Simone Murugan is a senior scientist at the Institute of Natural Resources and holds a Master’s degree in hydrology from the University of KwaZulu-Natal. Her MSc thesis work utilized the ACRU hydrological model and GIS and explored the impacts of up-scaled rainwater harvesting on ecosystem good and services. She has four years’ experience in hydrological modelling and environmental management. Simone also has a keen interest in remote sensing which has seen her recently manage a Water Research Commission funded project that evaluated the use of the ESA Tiger-Net Water Observation Information System (WOIS) for the improvement of Integrated Water Resource Management in the Southern Drakensburg Strategic Water Source Area. Simone has also played an integral role in a number of spatial mapping projects that have allowed her to develop her skills from delineating wetlands and hydrological catchments to developing frameworks for prioritizing catchments for ecological intervention. She was also a part of a team that updated the South African version of the WWF Water Risk filter, which incorporated several spatially derived drought-sensitive indicators to assess a business’s risk to drought exposure. While she applies her spatial mapping skills to a wide range of environmental issues, Simone is eager to explore the use of remote sensing to map and monitor water quality in rivers.
Silungile Dlamini is currently employed as a research scientist at the Institute of Natural Resources and holds a Masters in Environmental Science – specialising in GIS and Remote Sensing. Silungile’s research interests lie in the application of GIS and remote sensing technologies to natural resource management and understanding human-environment interactions through geospatial technologies and techniques. She has been involved in a number of relevant projects including the mapping of wetlands at a catchment, district and regional scale using innovative topographically based techniques, the analysis and mapping of sensitive geotech, water quality and coastal zones as part of the eThekwini Municipality SEA and in undertaking land cover change analyses using various land cover products.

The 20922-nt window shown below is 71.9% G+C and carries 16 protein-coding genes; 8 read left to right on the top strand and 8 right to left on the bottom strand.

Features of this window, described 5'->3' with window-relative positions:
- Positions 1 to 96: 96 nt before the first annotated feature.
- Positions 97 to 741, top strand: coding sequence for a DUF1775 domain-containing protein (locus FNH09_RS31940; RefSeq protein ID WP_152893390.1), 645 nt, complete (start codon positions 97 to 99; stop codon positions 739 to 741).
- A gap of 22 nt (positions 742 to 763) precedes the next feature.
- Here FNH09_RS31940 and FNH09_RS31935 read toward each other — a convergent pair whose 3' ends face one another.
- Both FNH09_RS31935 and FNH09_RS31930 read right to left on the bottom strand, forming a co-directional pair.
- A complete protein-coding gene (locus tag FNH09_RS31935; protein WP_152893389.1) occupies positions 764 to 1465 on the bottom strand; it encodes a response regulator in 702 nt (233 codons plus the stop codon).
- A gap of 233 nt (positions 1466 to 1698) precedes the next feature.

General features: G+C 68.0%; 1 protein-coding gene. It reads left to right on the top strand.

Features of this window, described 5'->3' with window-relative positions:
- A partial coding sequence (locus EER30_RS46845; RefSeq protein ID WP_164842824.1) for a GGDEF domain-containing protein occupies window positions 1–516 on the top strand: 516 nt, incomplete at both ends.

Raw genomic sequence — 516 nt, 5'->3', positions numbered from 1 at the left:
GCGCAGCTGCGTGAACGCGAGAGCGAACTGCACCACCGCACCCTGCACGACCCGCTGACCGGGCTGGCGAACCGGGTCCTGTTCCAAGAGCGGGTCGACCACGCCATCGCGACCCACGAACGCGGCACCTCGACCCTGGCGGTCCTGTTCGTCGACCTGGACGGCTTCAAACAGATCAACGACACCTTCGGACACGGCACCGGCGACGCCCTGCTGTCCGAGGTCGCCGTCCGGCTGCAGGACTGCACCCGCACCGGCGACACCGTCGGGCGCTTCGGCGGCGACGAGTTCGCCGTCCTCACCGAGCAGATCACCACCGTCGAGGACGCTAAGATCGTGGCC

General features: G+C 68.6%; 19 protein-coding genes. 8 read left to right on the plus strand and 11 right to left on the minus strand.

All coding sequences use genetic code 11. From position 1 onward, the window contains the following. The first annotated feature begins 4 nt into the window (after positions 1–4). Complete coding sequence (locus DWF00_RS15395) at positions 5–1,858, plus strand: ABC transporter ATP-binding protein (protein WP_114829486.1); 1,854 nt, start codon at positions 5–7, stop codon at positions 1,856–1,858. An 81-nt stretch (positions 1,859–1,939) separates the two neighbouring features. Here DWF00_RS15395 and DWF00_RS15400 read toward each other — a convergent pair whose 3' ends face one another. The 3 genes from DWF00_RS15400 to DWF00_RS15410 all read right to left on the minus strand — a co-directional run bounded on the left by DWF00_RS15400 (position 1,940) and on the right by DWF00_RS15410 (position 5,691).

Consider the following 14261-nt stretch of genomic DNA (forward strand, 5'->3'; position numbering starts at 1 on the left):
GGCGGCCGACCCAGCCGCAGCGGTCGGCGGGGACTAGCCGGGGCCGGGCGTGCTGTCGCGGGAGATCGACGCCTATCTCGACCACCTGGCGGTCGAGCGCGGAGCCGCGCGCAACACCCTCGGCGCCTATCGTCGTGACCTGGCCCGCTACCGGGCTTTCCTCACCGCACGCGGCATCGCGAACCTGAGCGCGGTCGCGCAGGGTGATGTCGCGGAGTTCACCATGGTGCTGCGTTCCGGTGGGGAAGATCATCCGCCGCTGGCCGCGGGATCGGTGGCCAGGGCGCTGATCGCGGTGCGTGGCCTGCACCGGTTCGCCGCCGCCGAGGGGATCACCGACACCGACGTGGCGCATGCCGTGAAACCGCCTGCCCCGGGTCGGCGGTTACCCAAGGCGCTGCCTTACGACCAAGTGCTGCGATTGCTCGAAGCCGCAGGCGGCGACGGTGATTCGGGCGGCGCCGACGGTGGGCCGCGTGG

Wesley Evans is a research scientist at the Institute of Natural Resources and graduated from the University of KwaZulu-Natal with a BSc degree in Biological Sciences. He went on to complete his MSc at the University of KwaZulu-Natal in Ecological Sciences where his thesis examined the status of freshwater fish populations in KwaZulu-Natal and the use of freshwater fish as indicators of riverine wellbeing. Following his Masters, Wesley worked as a field technician where he employed state-of-the-art radio-telemetry techniques to monitor behaviour and migration of freshwater fish. In 2019, he joined the Institute of Natural Resources where he works as part of the Ecosystems Theme on various environmental projects primarily related to riverine and catchment management. During his time at the INR, Wesley has been involved in a variety of catchment management projects including the development of a water quality costing framework and an associated Excel tool which links deteriorating water quality with social, economic, environmental and health costs. He has a strong interest in the use of new technology in data capture, analysis and reporting, and he has experience using digital media in conservation related work, through the production of short videos as a form of reporting and to raise awareness about issues facing freshwater ecosystems.
Nomcebo Myeza is an intern at the Institute of Natural Resources and holds a Masters in Hydrology from the University of KwaZulu-Natal. Nomcebo’s MSc assessed the hydrological impact of urban land use change in the Limpopo North Water Management Area (WMA) using the ACRU agrohydrological model. Her research interests lie in land use hydrology, catchment management and the application of Remote Sensing and other spatial tools into catchment management. She has been instrumental in developing indices for the assessment of the hydrological health of catchments and was responsible for drafting the 3rd Lesotho National Communication to the UNFCCC on soils and land degradation.
Frequently Asked Questions
What web browser should I use?
The Open edX platform works best with current versions of Chrome, Edge, Firefox, Internet Explorer, or Safari.
See our list of supported browsers for the most up-to-date information.
What software do I need?
You must either have a valid licence for Arc GIS Pro, or have installed the open-source alternative, QGIS. See here for instructions for downloading QGIS. We recommend downloading 3.22, the current long-term release version.